Research is revealing more and more fascinating details about how different species find their way – over thousands of miles or maybe just a few yards.

They don’t use sextants of course – or instruments of any kind.  Newly-emerged Monarch butterflies for example can find their way from breeding grounds in the eastern USA to a small patch of forest in the mountains of central Mexico where they pass the winter.  They make use of a kind of sun-compass: butterfly

The homing skills of the pigeon are still a bit mysterious but it seems they involve a magnetic sense, coupled with a sun compass.  They can also hear low-frequency sounds – like those produced by the breaking of waves – and can use these to find their way.  And it now appears that salmon use the earth’s magnetism to find their way back to the rivers where they hatched:

The dung beetle is more of star-gazer.  Recent research shows that they use the orientation of the Milky Way to help them roll dung balls back to their nests by the shortest route:

And honey bees use polarised sunlight to find their way to and from their hives when out foraging.

Some migrating birds make use of Polaris and Harbour seals too can steer by the stars:

So we are certainly not the only celestial navigators!

Dodgy old maps!

I’ve just been in Rome where I was lucky enough to see some huge maps painted in the 1580s on the walls outside the offices of the Papal foreign office.  They form a kind of mural atlas covering all the known world – and quite a lot that was then unknown!  The Vatican diplomats of old could just pop out of their offices to check where a place was by looking at these amazing frescoes.  But I hope they didn’t rely on them too heavily.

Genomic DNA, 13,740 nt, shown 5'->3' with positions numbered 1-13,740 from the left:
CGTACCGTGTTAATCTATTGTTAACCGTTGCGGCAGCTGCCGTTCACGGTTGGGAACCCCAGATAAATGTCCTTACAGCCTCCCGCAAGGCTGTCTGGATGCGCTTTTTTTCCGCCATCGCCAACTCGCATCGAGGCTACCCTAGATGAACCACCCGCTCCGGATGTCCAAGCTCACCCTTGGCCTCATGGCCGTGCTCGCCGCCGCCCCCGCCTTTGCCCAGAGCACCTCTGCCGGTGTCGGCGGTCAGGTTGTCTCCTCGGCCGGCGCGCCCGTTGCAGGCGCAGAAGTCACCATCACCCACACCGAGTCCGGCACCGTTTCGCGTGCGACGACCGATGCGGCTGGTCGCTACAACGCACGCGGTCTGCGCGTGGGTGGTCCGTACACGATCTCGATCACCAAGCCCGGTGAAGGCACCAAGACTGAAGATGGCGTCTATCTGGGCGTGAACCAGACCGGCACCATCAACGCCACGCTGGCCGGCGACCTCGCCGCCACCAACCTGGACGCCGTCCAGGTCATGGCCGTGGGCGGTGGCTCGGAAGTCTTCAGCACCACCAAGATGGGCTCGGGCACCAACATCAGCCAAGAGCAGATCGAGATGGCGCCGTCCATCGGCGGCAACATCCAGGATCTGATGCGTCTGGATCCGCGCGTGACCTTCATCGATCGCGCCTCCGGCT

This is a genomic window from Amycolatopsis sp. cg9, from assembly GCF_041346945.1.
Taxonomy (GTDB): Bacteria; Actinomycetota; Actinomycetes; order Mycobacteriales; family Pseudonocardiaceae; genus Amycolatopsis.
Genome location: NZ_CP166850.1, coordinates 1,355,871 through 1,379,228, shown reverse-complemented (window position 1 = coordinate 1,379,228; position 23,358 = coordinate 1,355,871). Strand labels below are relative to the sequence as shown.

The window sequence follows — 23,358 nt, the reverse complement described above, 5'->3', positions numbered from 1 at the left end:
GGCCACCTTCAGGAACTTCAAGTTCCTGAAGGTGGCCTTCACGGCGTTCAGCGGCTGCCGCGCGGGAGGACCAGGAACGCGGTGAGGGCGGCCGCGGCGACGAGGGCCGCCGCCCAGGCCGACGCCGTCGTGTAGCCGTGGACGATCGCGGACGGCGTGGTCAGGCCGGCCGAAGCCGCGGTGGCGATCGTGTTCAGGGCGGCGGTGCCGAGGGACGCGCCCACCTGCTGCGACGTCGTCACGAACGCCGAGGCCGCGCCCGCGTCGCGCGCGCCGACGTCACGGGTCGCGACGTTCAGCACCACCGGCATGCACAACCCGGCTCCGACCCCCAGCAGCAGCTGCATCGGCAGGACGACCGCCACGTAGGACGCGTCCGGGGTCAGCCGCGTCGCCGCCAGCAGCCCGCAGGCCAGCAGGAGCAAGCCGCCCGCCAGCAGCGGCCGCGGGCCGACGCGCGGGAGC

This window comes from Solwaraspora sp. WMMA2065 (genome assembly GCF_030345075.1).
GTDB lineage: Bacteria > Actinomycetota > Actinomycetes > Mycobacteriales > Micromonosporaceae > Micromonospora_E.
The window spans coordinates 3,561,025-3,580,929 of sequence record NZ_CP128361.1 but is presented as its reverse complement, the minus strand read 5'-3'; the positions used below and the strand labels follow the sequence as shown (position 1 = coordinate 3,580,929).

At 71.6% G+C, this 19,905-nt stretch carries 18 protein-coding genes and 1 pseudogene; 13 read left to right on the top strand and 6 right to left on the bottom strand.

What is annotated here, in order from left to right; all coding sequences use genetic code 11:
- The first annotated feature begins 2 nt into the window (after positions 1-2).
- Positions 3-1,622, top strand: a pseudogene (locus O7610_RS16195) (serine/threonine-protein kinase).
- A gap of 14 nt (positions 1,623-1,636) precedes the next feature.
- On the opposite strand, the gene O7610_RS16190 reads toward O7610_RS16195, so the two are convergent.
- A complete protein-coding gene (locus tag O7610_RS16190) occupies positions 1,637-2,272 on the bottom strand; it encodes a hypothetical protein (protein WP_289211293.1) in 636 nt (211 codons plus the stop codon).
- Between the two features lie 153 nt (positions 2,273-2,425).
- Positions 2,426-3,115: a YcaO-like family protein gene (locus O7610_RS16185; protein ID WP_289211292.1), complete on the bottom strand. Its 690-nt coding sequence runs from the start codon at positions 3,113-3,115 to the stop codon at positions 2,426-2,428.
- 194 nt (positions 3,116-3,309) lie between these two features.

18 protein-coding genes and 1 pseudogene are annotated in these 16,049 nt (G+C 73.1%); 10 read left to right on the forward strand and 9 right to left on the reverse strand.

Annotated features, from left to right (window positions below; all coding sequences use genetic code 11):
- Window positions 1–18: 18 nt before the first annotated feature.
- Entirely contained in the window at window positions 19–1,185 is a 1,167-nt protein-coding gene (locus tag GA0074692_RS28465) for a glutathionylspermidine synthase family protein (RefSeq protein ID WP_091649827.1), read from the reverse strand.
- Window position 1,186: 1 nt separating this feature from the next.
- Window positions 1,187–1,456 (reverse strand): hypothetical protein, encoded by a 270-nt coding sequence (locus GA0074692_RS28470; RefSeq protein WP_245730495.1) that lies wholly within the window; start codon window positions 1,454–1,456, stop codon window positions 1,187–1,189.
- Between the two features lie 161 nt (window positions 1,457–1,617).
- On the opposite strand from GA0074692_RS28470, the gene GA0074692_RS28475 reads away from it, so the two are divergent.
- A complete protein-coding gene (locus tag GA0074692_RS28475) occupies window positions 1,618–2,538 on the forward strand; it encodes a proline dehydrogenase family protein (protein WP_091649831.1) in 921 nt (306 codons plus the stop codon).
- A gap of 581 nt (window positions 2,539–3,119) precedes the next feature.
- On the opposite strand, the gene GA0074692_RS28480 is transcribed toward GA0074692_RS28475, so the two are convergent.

These old maps reveal dramatically the state of geographical ignorance at that time:



The Pacific basin is almost a complete blank and most of what’s shown is either in the wrong place or just plain imaginary.

At the southern end of South America the Straits of Magellan are duly shown  – no big surprise since Magellan had sailed through them in 1520.  But where is Cape Horn?  Nowhere to be seen.  (It was only discovered by the Dutch in 1616.)  South America just keeps on going southwards, and Tierra del Fuego (or ‘Fuogo’) forms the northern end of  ‘Terra Incognita’ – the great unknown southern landmass.

There’s no sign of Australia or New Zealand either, and New Guinea floats right in the middle of the Pacific like a long pale slug.   Further north, Japan acts as a kind of bridge between Siberia and North America!

We shouldn’t be surprised.  It was only possible to start making accurate charts of the world’s oceans and to record the shapes of the continents when celestial navigation had at last reached maturity in the mid-18th century.  And that depended on the invention of the sextant and chronometer, and the brilliant work of astronomers and mathematicians from all over Europe.

Mapping the world properly was a laborious and dangerous process.  It depended on the heroic endeavours of the first great maritime surveyors: men like Bougainville, Cook, Bligh, La Pérouse, Vancouver, Flinders, King, Stokes and FitzRoy – to name but a few.   Some of them never made it home, and they all suffered huge privations.  Too few of them are remembered today.

But you can soon read their extraordinary stories in Sextant!